To compare ablation rates in cornea and in collagen gel, a similar procedure was performed on pig eyes. The eye was de-epithelialized and sutured in an eye holder as previously described. Optical pachymetry was performed to determine the corneal thickness, following which the excimer laser, with the same settings 4 mm treatment zone and 0.30 micron depth per pulse, was used to ablate through the entire cornea. The number of pulses required to ablate through the cornea was recorded and the cornea ablation rate determined by dividing the number of pulses by the thickness of the cornea.

To examine for corneal refractive differences following placement of the collagen gel mold, a paired T-test was used. The significance level was defined as P<0.0025 to adjust for an overall significance level of P<0.05. To evaluate differences in ablation rates of collagen and cornea, we used an unpaired T-test with significance level defined as P<0.05.

Using a contact lens as a mold, a semi-opaque, firm collagen gel impression was created on the anterior corneal surface. The collagen assumed the contour of the contact lens; slit lamp photography confirmed its adherence to the cornea, as well as its smooth surface. In addition, slit lamp examination showed the thickness of the collagen mold centrally to be approximately one half of the cornea.

Scanning electron microscopy (SEM) of these specimens revealed the close opposition of the collagen to the anterior corneal surface. SEM processing of the specimens requires several dehydration steps and thus the collagen thickness appeared thinner than previously seen with slit lamp examination. The anterior surface of the collagen mold was quite smooth with some irregularities present thought to be SEM processing artifact.

Excimer laser ablations performed through the gel and into the stroma resulted in smooth treatment zones as evident by slit lamp examination and by light microscopy.

Use of the grid and linear metal screens created a checkerboard and linear pattern of corneal surface irregularity, respectively; this resulted in 150 micron deep depressions separated by lines of unablated corneal tissue. Collagen placed on this surface filled the rectangular depressions and thus masked protruding irregularities. Frozen sections of these specimens, despite prior fixation in formalin, showed artifactual displacement of the collagen when viewed by a light microscope. However, in viewing these samples it was evident that the posterior aspect of the collagen complements the irregularities of the anterior corneal surface.

Slit lamp examination of the eyes that had undergone a smoothing procedure with the excimer laser showed elimination of the corneal irregularity within the new treatment zone. Further examination using light microscopy revealed a smooth, flat surface in an area previously occupied by a corneal ridge irregularity.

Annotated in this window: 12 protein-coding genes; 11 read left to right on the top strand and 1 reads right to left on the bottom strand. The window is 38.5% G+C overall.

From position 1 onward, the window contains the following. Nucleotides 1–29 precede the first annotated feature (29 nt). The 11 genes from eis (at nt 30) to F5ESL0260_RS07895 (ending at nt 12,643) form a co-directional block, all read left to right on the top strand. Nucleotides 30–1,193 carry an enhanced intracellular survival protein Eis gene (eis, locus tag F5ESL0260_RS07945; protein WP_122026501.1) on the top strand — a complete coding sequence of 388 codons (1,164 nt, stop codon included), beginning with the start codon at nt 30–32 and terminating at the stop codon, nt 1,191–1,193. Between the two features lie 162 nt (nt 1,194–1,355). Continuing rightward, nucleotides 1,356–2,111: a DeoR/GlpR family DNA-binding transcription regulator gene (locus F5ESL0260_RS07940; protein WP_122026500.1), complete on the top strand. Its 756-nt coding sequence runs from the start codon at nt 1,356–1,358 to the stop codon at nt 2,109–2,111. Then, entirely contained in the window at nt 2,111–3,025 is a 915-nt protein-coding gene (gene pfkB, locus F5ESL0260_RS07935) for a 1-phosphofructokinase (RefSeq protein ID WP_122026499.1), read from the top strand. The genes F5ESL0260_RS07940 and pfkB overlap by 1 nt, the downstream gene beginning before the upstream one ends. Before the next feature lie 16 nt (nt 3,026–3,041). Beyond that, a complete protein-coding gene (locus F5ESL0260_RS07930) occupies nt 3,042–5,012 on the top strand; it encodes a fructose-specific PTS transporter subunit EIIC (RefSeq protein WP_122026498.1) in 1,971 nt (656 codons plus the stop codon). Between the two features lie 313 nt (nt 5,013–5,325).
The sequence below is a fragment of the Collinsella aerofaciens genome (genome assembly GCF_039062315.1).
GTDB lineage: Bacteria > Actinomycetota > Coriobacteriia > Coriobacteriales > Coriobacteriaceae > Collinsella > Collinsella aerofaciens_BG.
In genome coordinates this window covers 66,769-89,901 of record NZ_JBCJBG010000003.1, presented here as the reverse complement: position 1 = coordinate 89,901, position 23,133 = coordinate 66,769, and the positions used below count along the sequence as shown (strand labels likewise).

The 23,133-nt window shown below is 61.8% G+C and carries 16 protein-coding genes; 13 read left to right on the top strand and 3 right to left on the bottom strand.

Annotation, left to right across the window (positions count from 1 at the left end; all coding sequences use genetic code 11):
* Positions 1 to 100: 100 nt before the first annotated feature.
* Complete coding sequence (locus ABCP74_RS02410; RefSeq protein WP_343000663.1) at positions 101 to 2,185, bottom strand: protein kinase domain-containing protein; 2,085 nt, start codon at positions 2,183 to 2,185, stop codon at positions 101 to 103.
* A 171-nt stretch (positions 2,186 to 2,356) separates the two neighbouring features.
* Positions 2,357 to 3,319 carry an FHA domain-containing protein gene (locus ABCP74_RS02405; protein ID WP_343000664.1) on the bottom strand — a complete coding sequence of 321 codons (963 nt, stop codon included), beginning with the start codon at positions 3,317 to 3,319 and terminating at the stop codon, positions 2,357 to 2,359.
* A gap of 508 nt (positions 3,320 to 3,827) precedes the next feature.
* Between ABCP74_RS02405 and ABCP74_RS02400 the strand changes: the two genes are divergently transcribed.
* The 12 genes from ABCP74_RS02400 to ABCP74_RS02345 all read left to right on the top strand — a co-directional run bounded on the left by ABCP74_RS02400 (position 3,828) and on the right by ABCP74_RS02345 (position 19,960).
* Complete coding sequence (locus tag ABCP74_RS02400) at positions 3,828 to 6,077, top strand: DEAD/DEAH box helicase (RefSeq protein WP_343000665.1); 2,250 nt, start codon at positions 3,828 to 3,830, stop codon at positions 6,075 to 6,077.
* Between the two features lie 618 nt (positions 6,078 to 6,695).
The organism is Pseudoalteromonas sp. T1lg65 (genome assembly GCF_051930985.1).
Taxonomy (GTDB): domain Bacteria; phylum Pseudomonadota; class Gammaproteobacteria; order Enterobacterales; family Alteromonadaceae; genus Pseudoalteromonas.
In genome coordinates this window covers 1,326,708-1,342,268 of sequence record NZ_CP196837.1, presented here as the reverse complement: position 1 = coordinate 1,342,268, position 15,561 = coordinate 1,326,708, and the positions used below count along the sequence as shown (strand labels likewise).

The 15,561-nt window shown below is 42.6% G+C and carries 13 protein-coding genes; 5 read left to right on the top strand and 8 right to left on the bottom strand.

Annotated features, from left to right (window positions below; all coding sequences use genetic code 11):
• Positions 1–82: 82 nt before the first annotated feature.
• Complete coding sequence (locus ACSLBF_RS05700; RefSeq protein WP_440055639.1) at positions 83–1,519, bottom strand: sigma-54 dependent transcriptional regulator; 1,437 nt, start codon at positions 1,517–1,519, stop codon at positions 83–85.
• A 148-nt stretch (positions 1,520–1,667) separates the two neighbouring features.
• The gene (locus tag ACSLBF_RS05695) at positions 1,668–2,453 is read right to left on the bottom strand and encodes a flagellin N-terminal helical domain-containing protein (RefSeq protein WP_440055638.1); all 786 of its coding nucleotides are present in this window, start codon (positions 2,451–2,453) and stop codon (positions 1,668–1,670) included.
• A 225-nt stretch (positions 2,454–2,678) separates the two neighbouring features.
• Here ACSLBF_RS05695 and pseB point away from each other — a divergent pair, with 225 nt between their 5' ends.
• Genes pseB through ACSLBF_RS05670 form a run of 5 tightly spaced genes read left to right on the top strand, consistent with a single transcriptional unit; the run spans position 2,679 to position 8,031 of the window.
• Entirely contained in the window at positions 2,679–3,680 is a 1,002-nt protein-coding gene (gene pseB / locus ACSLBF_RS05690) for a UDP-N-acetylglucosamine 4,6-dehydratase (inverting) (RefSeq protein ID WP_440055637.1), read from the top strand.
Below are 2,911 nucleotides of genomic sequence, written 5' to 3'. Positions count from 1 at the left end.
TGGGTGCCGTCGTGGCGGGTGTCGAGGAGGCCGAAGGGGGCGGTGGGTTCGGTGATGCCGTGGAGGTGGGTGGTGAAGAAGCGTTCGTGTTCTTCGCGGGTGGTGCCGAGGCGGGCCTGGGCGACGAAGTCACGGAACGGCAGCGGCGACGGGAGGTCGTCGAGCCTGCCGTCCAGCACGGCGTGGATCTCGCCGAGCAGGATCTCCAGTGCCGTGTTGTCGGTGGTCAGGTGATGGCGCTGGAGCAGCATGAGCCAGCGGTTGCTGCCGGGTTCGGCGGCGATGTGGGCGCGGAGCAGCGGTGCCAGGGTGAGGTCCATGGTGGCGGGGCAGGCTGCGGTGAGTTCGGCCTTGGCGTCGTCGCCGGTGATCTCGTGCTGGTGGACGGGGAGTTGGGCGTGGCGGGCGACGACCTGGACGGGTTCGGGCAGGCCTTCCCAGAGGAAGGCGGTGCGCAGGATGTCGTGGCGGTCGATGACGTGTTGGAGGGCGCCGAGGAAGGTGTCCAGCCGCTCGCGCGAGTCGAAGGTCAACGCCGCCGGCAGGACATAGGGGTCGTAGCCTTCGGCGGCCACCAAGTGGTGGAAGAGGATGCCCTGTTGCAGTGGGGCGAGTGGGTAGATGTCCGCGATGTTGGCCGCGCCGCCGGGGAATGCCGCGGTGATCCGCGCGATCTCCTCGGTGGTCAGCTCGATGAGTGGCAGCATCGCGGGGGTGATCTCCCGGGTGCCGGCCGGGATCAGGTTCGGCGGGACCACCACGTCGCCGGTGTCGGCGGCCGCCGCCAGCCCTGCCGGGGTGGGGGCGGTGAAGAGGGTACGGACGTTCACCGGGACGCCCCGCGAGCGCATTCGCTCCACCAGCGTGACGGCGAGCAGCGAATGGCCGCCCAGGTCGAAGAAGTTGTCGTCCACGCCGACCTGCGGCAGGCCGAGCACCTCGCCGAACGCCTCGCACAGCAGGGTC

Using the method, as previously described to create a collagen mold on a normal corneal surface, and using a 35.5 diopter base curvature contact lens, four eye specimens were prepared. Photokeratoscopy of corneas covered with the collagen gel demonstrated round and regular mires. Using the kerascan, quantitative analysis of the keratoscope photographs taken before and after collagen placement was performed. A paired T-test evaluation of the refractive power of each ring, before and after application of collagen, for each individual eye was performed. The analysis involved rings two through six, and the results in all cases showed a flattening of the cornea, as was expected with the flat contact lens used. However, using an alpha level of 0.0025, about half of the reductions in refractive power were statistically significant.

The ablation rates of cornea and collagen were 2897.40±97.90 and 2751.40±422.40 pulses/mm (mean±standard error), respectively. The difference in mean ablation rates was not statistically significant (P=0.71).

EXAMPLE 2

Pig eyes were prepared as in Example 1. The bovine Type 1 collagen was solubilized from defatted skin by pepsin digestion and purified by three cycles of neutral salt and acid salt precipitations. The final collagen solution (10 mg/ml) was stored at 4° C. in 0.5M acetic acid. Prior to each experiment, aliquots of the solution were dialyzed extensively in 0.05 phosphate buffer containing 0.15M salt. At 4° C., the collagen is in a soluble state and when placed in an ambient air incubator at 37° C. (body temperature), it solidifies.

To create a collagen mold on a normal corneal surface the pig eye was deepithelialized in the manner stated above. One to two cc of balanced saline solution was injected in each eye through the optic nerve until the globe was firm. The eye was sutured via the optic nerve in an eye holder so as to prevent movement of the eye upon vertical placement. Keratometer readings (Kera Corporation, Santa Clara, Calif.) were obtained by two independent observers as the eye was frequently washed with physiological balanced salt solution. Subsequently, the eyes were surrounded with tissue paper soaked in balanced saline solution and warmed in an incubator at 37° C. for 30 minutes. During the incubation period, the eyes were moistened every 15 minutes with drops of balanced saline solution. Following this, the collagen suspension (maintained at 4° C.) was placed via an eye dripper on the posterior surfaces of a 35.0 diopter, 45.5 diopter or 52.0 diopter polymethyl methacrylate hard plastic contact lens (Vision Tech Inc., Phoenix, Ariz.), and another drop was placed on the anterior corneal surface. The contact lenses had previously been drilled in the peripherally with six 0.033 mm holes using drill head #66 (V. F. Rogers, Denver, Colo.) to facilitate heat transfer. The contact lens, containing the soluble collagen, was then placed on the central cornea, acting as a mold for the collagen with the 35.5 diopter lens. The eye, with its collagen and contact lens, were placed in an incubator with blower at 37° C. (body temperature) for 1 hour and 15 minute with the two steeper lenses, eyes were incubated at 47° for 45 minutes, because preliminary experiments showed this higher temperature was necessary to cause gelation of the collagen. The contact lens was then carefully removed, leaving behind a thin, smooth, semi-opaque, firm gel on the anterior corneal surface. Keratometer readings were then obtained by the same two independent observers as the eye was frequently washed with a physiological Ph balanced salt solution.